Department Blog

Health Sciences Libraries

New MOU Among NIH, USDA, and FDA

June 7th, 2016 by Mary Wood

Office of Laboratory Animal Welfare – MOU Among USDA/FDA/NIH

NIH, USDA, and FDA have participated under a Memorandum of Understanding (MOU) Concerning Laboratory Animal Welfare for over 30 years. Each agency, operating under its own authority, has specific responsibilities for fostering proper animal care and welfare. This agreement sets forth a framework for reciprocal cooperation intended to enhance agency effectiveness while avoiding duplication of efforts in achieving required standards for the care and use of laboratory animals.

The new MOU is available at: http://grants.nih.gov/grants/olaw/references/finalmou.htm.

This follows the earlier, similar MOU between NIH and NSF
(blog post)

New NIH-EPA research centers to study environmental health disparities

June 7th, 2016 by Mary Wood

Centers of Excellence on Environmental Health Disparities Research

The National Institutes of Health has partnered with the U.S. Environmental Protection Agency (EPA) to fundĀ five new research centers to improve health in communities overburdened by pollution and other environmental factors that contribute to health disparities. Within each center, scientists will partner with community organizations to study these concerns and develop culturally appropriate ways to reduce exposure to harmful environmental conditions.

The centers will examine a range of stressors on health, including air, water, and ground pollution as well as environmental conditions such as sub-standard housing, poor diet, and adverse social dynamics.

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The new centers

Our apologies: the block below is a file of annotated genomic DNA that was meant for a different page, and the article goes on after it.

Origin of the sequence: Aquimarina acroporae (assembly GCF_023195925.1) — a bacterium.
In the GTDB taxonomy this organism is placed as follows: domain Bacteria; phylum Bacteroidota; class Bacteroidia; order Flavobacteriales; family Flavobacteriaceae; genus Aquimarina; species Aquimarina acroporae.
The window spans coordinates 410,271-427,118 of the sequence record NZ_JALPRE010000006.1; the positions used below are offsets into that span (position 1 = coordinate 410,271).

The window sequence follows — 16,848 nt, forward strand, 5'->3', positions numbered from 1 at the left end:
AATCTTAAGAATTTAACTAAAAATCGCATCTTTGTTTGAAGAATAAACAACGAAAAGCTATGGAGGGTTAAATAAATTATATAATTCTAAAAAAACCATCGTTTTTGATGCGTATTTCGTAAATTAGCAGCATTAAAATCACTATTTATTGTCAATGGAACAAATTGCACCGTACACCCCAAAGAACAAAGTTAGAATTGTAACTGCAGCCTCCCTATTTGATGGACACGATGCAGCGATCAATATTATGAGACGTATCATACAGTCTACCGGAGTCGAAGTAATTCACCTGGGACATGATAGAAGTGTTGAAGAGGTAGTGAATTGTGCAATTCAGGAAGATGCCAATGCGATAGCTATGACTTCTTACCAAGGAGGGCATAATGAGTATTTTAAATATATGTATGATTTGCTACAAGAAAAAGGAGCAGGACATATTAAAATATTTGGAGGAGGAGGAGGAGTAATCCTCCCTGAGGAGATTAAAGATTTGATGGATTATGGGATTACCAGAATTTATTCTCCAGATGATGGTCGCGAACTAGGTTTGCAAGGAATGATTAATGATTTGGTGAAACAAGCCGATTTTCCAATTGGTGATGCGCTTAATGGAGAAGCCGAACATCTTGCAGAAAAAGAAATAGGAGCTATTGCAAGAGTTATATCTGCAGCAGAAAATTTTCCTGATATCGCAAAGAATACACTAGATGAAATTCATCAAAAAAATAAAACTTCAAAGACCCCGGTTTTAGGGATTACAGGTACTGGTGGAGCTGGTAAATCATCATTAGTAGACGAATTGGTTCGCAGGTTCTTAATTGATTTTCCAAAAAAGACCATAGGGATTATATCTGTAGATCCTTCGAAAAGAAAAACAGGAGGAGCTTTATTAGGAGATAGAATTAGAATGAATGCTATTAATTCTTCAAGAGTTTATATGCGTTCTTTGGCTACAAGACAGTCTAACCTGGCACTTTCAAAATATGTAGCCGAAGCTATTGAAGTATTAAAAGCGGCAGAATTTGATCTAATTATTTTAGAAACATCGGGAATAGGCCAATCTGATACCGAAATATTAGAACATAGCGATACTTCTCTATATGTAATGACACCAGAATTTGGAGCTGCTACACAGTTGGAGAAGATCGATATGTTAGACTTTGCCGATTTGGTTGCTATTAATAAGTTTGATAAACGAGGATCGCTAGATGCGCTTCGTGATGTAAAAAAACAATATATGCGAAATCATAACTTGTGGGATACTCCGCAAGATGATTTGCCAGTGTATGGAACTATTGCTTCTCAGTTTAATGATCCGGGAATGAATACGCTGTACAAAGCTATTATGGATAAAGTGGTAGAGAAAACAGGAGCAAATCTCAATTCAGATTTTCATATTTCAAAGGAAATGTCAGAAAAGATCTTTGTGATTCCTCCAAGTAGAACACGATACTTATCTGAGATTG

Harvard T.H. Chan School of Public Health and Boston University School of Public Health, will study how housing conditions may affect birth weight, childhood growth trajectories, and risk of death from cardiovascular disease, and whether improved urban housing may benefit health.

Johns Hopkins University, will compare urban and rural effects of poverty on chronic obstructive pulmonary disease, and the impact of improved dietary intake on preventing or mitigating disease progression.

University of Arizona, will work with indigenous populations to examine chemical contamination of traditional foods, water, air, and household environments, and increase environmental health literacy.

University of New Mexico, will examine how contact with metal mixtures from abandoned mines affects rural Native American populations through exposures related to inadequate drinking water infrastructure, reliance on local foods, and other uses of local resources to maintain their traditional lifestyle and culture.

University of Southern California, will study how environmental factors may contribute to childhood obesity and excessive weight gain during pregnancy in Hispanic and Latino communities.